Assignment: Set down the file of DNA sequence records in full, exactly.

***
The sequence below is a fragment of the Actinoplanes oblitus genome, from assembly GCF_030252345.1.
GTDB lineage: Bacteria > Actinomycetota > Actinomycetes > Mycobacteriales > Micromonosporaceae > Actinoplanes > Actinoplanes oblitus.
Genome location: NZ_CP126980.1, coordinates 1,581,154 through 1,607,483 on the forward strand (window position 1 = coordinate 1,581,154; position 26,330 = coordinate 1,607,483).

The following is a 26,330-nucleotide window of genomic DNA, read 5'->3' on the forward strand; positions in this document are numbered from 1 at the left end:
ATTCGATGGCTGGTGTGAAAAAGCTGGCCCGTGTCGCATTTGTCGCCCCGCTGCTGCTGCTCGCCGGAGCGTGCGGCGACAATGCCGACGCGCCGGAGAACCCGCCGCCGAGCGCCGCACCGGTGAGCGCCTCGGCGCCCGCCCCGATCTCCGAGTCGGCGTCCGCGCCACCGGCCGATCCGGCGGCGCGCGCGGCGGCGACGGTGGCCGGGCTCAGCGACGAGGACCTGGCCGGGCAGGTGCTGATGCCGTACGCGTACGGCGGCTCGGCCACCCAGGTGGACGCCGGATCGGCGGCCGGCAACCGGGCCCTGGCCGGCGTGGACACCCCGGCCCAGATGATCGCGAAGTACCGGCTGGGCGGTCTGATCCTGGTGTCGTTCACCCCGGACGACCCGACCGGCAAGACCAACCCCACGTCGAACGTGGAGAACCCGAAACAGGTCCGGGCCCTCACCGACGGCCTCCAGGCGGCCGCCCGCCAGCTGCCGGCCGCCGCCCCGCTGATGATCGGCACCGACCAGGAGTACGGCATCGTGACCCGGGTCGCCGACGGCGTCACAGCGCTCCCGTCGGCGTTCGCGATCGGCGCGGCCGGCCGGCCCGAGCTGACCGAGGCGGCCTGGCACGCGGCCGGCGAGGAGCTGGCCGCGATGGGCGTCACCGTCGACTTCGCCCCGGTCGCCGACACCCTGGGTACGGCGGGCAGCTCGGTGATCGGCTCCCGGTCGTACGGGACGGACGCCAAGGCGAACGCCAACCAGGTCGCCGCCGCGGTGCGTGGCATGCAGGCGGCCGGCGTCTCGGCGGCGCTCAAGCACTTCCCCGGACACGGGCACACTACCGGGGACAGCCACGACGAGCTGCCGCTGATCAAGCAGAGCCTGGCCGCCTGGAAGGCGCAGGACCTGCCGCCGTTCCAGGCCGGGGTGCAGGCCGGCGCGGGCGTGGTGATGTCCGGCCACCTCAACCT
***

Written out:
The sequence below is a fragment of the Actinoplanes oblitus genome, from assembly GCF_030252345.1.
GTDB lineage: Bacteria > Actinomycetota > Actinomycetes > Mycobacteriales > Micromonosporaceae > Actinoplanes > Actinoplanes oblitus.
Genome location: NZ_CP126980.1, coordinates 1,581,154 through 1,607,483 on the forward strand (window position 1 = coordinate 1,581,154; position 26,330 = coordinate 1,607,483).

The following is a 26,330-nucleotide window of genomic DNA, read 5'->3' on the forward strand; positions in this document are numbered from 1 at the left end:
ATTCGATGGCTGGTGTGAAAAAGCTGGCCCGTGTCGCATTTGTCGCCCCGCTGCTGCTGCTCGCCGGAGCGTGCGGCGACAATGCCGACGCGCCGGAGAACCCGCCGCCGAGCGCCGCACCGGTGAGCGCCTCGGCGCCCGCCCCGATCTCCGAGTCGGCGTCCGCGCCACCGGCCGATCCGGCGGCGCGCGCGGCGGCGACGGTGGCCGGGCTCAGCGACGAGGACCTGGCCGGGCAGGTGCTGATGCCGTACGCGTACGGCGGCTCGGCCACCCAGGTGGACGCCGGATCGGCGGCCGGCAACCGGGCCCTGGCCGGCGTGGACACCCCGGCCCAGATGATCGCGAAGTACCGGCTGGGCGGTCTGATCCTGGTGTCGTTCACCCCGGACGACCCGACCGGCAAGACCAACCCCACGTCGAACGTGGAGAACCCGAAACAGGTCCGGGCCCTCACCGACGGCCTCCAGGCGGCCGCCCGCCAGCTGCCGGCCGCCGCCCCGCTGATGATCGGCACCGACCAGGAGTACGGCATCGTGACCCGGGTCGCCGACGGCGTCACAGCGCTCCCGTCGGCGTTCGCGATCGGCGCGGCCGGCCGGCCCGAGCTGACCGAGGCGGCCTGGCACGCGGCCGGCGAGGAGCTGGCCGCGATGGGCGTCACCGTCGACTTCGCCCCGGTCGCCGACACCCTGGGTACGGCGGGCAGCTCGGTGATCGGCTCCCGGTCGTACGGGACGGACGCCAAGGCGAACGCCAACCAGGTCGCCGCCGCGGTGCGTGGCATGCAGGCGGCCGGCGTCTCGGCGGCGCTCAAGCACTTCCCCGGACACGGGCACACTACCGGGGACAGCCACGACGAGCTGCCGCTGATCAAGCAGAGCCTGGCCGCCTGGAAGGCGCAGGACCTGCCGCCGTTCCAGGCCGGGGTGCAGGCCGGCGCGGGCGTGGTGATGTCCGGCCACCTCAACCT